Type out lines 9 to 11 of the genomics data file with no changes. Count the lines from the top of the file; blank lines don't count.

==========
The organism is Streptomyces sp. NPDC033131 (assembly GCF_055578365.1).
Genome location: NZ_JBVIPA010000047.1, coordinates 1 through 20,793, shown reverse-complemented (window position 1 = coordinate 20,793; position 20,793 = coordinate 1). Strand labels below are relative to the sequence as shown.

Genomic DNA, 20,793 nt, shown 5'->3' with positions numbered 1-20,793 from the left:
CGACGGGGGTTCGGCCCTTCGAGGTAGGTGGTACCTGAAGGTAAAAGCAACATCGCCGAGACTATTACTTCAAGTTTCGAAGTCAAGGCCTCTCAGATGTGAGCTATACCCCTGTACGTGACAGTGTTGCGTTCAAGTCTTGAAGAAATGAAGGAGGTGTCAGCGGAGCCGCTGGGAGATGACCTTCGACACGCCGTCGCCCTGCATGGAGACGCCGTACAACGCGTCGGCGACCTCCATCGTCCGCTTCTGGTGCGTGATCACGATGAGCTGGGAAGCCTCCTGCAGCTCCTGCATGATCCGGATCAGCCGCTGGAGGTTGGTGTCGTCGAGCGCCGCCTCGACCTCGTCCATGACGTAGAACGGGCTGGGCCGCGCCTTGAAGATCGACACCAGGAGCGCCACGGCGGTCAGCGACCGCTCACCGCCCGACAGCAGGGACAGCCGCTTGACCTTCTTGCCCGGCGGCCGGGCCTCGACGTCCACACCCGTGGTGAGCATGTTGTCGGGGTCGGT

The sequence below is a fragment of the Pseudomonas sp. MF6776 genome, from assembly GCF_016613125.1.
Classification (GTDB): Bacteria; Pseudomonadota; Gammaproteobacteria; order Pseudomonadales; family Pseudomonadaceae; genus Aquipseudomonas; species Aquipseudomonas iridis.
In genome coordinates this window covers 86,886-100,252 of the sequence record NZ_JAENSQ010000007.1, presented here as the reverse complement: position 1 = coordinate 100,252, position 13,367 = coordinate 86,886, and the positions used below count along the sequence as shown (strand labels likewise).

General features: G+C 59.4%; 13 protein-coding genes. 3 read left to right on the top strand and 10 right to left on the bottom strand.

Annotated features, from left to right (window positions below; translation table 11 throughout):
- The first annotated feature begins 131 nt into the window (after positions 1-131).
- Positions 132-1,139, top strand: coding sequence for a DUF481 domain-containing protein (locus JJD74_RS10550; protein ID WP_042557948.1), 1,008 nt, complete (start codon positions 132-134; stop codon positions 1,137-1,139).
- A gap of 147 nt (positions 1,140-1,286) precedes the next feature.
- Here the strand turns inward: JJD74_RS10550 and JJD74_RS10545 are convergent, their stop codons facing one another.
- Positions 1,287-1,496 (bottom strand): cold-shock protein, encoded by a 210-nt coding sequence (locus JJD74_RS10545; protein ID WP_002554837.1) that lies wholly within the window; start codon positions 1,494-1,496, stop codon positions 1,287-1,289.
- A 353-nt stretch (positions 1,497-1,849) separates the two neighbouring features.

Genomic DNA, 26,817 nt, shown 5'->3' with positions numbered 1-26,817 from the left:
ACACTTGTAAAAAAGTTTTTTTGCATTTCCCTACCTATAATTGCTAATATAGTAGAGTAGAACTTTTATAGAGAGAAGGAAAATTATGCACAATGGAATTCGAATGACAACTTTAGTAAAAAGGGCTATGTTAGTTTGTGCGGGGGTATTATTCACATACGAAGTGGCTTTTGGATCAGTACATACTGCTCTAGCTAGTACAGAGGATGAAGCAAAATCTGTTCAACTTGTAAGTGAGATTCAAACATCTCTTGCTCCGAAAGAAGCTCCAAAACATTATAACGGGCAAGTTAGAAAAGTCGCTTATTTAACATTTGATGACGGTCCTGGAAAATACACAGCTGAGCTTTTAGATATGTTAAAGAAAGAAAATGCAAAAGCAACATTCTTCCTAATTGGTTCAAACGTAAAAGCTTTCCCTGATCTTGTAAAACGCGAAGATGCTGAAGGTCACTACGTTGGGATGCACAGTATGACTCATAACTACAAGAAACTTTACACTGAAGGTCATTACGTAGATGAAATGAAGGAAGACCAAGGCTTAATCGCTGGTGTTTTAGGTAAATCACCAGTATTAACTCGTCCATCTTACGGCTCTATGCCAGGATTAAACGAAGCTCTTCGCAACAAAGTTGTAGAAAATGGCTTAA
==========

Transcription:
Annotated features, from left to right (window positions below; translation table 11 throughout):
- The first annotated feature begins 131 nt into the window (after positions 1-131).
- Positions 132-1,139, top strand: coding sequence for a DUF481 domain-containing protein (locus JJD74_RS10550; protein ID WP_042557948.1), 1,008 nt, complete (start codon positions 132-134; stop codon positions 1,137-1,139).